grumblingalong Member

    Messages:
    690
    Joined:
    10 Mar 2015
  14. Taunton

    Taunton Established Member

    Messages:
    3,501
    Joined:
    1 Aug 2013
    Back maybe in the 1980s, when the major cycle race in Britain was called the "Milk Race", being sponsored by the Milk Marketing Board of that era, an AHB crossing came down, the cyclists ALL zig-zagged, and an accompanying policeman (!) stood on the crossing and gave a Stop arm signal to an approaching dmu - which managed it. I think there was a formal investigation report into it; it was described in Modern Railways at the time.
     
  15. edwin_m

    edwin_m Veteran Member

    Messages:
    14,373
    Joined:
    21 Apr 2013
    Location:
    Nottingham
    From a position of almost total ignorance of cycle races, but couldn't they organise a stop of say 5min somewhere after the crossing and anyone arriving when the lights were flashing would be allowed to reduce their stop time by the time they spent waiting to get across?
     
  16. BRblue

    BRblue Member

    Messages:
    212
    Joined:
    13 May 2015
    Location:
    Sunny Sussex...
    Ok he we go...
    Quite simply no at least not without a lot of hoops being jumped through but that is far too simplistic an answer. Much would depend on the crossing location, type of crossing and service type/frequency.
    On a rural line with infrequent trains and a crossing with manually controlled barriers Network Rail may be able to come to an agreement with the race organisers to hold trains at a stop signal for a brief period if needed.
    Now back to your first point... to state the obvious trains are not like cars.
    If for instance the train brought to a stand was a 1000 tonne plus stone train, too stop for a couple of minutes will probably incur somewhere around a five or six minute delay I'm sure a driver will correct me if I'm wrong.
    That train could then miss its path at a junction and the delay to both itself and other services spiral. If holding that train causes a 400 minute delay would the race organisers be willing to accept responsibility for that and pay the compensation? I doubt it very much.
    It would be much easier for the race organisers to find a route without level crossings.
     
  17. Bletchleyite

    Bletchleyite Veteran Member

    Messages:
    35,966
    Joined:
    20 Oct 2014
    Location:
    Up and down the south WCML (mostly)
    Provided this doesn't cause significant disruption to the train service, this is sensible. Active level crossings are incompatible with cycle racing, just as open single track roads are (I crossed the Hardknott Pass while a triathlon was going on last year and the risks some riders were taking diving in and out of cars at speed on a road that has a 1:2 gradient in places were shocking and completely unacceptable).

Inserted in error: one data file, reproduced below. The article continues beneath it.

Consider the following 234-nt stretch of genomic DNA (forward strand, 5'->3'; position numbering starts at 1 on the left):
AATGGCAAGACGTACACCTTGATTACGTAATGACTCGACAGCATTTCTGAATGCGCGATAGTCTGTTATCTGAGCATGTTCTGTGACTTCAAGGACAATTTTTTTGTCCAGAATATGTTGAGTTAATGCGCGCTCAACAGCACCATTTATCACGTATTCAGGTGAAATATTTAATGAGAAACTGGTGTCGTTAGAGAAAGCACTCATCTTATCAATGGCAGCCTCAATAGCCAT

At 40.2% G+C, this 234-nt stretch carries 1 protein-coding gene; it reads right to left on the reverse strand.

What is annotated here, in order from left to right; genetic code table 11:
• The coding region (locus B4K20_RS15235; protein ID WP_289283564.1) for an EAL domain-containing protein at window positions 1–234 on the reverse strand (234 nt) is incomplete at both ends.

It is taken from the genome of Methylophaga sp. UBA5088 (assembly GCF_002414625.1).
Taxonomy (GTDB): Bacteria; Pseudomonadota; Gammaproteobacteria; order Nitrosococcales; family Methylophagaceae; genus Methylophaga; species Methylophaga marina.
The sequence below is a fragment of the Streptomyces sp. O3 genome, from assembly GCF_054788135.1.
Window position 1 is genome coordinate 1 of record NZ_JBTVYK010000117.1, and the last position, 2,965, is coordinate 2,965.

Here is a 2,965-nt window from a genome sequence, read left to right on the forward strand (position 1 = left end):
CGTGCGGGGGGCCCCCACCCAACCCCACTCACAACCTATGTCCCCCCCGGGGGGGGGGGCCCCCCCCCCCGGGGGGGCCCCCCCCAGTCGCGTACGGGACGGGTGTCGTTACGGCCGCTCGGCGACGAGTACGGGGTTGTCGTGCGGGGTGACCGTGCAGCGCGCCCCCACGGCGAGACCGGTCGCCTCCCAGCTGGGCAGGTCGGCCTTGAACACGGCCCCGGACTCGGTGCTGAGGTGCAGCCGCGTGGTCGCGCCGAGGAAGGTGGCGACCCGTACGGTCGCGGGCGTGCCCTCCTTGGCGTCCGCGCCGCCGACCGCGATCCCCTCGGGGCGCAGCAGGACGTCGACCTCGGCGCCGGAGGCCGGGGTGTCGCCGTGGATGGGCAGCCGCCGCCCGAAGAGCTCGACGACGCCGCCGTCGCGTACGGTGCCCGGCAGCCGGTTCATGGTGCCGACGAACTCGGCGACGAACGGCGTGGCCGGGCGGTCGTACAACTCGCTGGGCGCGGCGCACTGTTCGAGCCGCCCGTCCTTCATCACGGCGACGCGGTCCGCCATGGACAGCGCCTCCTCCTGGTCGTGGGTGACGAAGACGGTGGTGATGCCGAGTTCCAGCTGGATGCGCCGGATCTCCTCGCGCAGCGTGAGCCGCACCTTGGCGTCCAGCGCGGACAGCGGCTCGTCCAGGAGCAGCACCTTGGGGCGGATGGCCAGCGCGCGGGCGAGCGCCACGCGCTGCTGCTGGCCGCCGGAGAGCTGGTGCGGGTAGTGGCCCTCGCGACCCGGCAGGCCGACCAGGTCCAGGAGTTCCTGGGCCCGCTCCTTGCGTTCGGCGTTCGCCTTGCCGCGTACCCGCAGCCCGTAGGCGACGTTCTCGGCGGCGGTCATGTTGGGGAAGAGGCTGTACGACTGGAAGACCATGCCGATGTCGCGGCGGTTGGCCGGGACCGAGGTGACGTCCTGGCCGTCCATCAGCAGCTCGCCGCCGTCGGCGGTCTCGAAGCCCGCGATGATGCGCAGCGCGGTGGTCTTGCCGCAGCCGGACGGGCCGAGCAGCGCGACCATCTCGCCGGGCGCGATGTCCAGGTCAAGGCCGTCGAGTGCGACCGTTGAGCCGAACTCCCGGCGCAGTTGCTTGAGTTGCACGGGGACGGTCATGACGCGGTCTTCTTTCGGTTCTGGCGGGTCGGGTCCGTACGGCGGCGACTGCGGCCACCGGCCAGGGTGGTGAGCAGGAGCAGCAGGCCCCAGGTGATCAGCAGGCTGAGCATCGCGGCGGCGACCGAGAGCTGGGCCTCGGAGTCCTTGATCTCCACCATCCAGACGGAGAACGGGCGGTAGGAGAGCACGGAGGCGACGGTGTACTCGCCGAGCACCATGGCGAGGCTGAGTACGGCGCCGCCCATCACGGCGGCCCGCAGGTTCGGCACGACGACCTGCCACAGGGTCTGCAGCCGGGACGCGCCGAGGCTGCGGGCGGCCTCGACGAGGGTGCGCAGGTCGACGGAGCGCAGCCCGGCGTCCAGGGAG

This would be best if possible.
     
  18. Llanigraham

    Llanigraham On Moderation

    Messages:
    3,834
    Joined:
    23 Mar 2013
    Location:
    Powys
    If the crossing is an Automatic Half Barrier there is no protecting signal.
    And don't start me on the lack of advance PRing that the cycling world don't bother with compared to that legally required for motorsport.
     
  19. robertclark125

    robertclark125 Established Member

    Messages:
    1,507
    Joined:
    12 Mar 2008
    Location:
    Cardenden, Fife
    This was the 2015 incident, which I watched live. I can tell you twitter was going crazy over this, and SNCF were furious, and called for the riders to be prosecuted.



    I need to also explain that the worldwide governing body, the UCI, does NOT organize such races like this; they only grant them world ranking status. It's down to local committees or companies to organise them. Paris - Roubaix is organised by the same firm that organises the Tour de France. Here in the UK, Sport for Television group organises some races. So, if race organisers were to face prosecution, it would be these firms, not the UCI.
     
  20. neilmc

    neilmc Member

    Messages:
    759
    Joined:
    23 Oct 2011
    I notice the headline, basically that the train was somehow interfering with the race and the commentator saying "get across if you can" even when the barriers were down and that a TGV goes "ridiculously fast"!
     
  21. brompton rail

    brompton rail Member

    Messages:
    716
    Joined:
    28 Oct 2009
    Location:
    Doncaster
    A few Years ago the Tour of Britain started at Scunthorpe, then crossed the Trent and passed via Google to Howden. The race continued north past Howden station on the Leeds -Selby - Hull line. A small group of riders made a breakaway right from the start of the race and by the time they reached Howden had a time gap of around ten minutes. The gate were closed at Howden station and by the time they opened the rest of the race had caught up! That’s bike racing!,
     
  22. johnnychips

    johnnychips Established Member

    Messages:
    1,775
    Joined:
    19 Nov 2011
    Location:
    Doncaster
    Cyclists should be made to wear Google Glasses instead of those cool, sleek shades and have them linked to RTT so they can plan accordingly.
     
  23. randyrippley

    randyrippley Established Member

    Messages:
    1,727
    Joined:
    21 Feb 2016
    if these racing teams were as professional as they claim to be they'd have someone monitoring the french version of RTT and passing info to the guys on the bikes.........
    they spend a fortune on the tech aspects of the race yet ignore a simple data feed
     
  24. jopsuk

    jopsuk Veteran Member

    Messages:
    11,880
    Joined:
    13 May 2008